Tuesday, February 23, 2010

Veil: New and Selected Poems

Armantrout, Rae. Veil: New and Selected Poems. Middleton, CT: Wesleyan University Press,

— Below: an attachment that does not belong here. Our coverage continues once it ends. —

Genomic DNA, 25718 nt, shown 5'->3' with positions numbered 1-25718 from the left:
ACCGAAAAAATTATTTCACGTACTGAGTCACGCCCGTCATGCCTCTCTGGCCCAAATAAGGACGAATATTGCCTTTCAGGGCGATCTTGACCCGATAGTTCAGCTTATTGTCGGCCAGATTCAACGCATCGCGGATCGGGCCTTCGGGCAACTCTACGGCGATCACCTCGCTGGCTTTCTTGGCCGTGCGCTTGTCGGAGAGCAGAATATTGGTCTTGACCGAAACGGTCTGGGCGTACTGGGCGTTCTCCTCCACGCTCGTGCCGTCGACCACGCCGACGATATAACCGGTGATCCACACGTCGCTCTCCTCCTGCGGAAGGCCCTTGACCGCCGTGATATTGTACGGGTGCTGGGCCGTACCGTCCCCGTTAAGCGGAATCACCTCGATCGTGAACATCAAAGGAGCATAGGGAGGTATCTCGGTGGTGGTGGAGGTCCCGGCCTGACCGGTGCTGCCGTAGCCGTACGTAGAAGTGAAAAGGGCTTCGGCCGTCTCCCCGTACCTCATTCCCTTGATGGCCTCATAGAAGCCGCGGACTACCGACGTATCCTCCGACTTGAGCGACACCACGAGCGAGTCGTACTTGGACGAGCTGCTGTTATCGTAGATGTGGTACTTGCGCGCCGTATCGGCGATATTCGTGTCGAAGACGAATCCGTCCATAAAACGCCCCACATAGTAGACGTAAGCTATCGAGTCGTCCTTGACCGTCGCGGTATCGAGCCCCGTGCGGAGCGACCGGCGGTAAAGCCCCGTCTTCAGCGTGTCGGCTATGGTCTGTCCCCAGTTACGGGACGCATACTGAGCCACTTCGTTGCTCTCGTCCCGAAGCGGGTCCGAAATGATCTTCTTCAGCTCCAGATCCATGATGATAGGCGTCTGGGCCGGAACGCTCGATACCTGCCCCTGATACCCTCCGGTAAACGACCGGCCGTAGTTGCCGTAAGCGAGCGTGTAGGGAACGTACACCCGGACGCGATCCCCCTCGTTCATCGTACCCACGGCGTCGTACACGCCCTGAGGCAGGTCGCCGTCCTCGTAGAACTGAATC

Armantrout’s New and Selected gathers poems from her first six books, as well as a collaboration with the poet Ron Silliman and more recent, uncollected work. The predominant aesthetic characteristic of Armantrout’s poetry is the short, lyric line and the manner in which meaning accumulates over the course of the poem. To this extent, when the poet writes: “I too/ am a segmentalist,” she acknowledges that global meanings or messages of an individual poem develop through an aggregation of words, lines, and stanzas, while simultaneously retaining an isolated particularity. As such, there is a contingency inherent to her language based upon form, “circumstance,” and context, that is to say “the way a single word/ could mean// necessary, relative, provisional” (101). In addition to the unfolding of meaning through time, the shorter lines provide a “syncopated,/ almost cadenced…way/ that…invent[s]/ ‘understanding’” (58); or in other words, “syncopation” and “cadence,” or the musicality and rhythm of a line aids in the construction of “understanding.” Regarding content, Armantrout focuses much of her attention on the manner in which both representation and reference function in relation to language. For instance, she writes: “If I can avoid these words, what remains should be my experience” (82); but avoiding words, especially for a writer, is not feasible. Instead of direct experience, then, there is mediation that produces a “measure of fear [and] Distortion” (18). The “fear” derives from the fact that language as a system of reference, to the poet’s mind, “is inimical” (104). She voices a similar sentiment when she writes: “’I think he’s hiding/ behind a screen// of words// and I think that’s/ very dangerous” (143). In addition to the commentary on the nefarious character of language, the incorporation of dialogue and quotation permeates Armantrout’s work because “Ventriloquoy/ is the mother tongue” (56); this allows for the poet and the poem to, literally, say things they otherwise could not by allowing for a poly-vocal text. Other aesthetic considerations in Armantrout’s writing are abstraction, which is used to “discover how/ two things/ can constitute a recurrence” (111), and disjunctive, or seemingly non-associative phrases. The poet writes with regard to the latter of these two characteristics: “When I say ‘dissociation,’/ I may have said ‘real-time action’” (112). In this regard, it would appear that associative images or phrases form only through contemplation, whereas “dissociation” and disjunctions are actually the initial or “real-time” condition in the mind functions; Armantrout, therefore, attempts to capture the incipient thoughts of her mind in motion.

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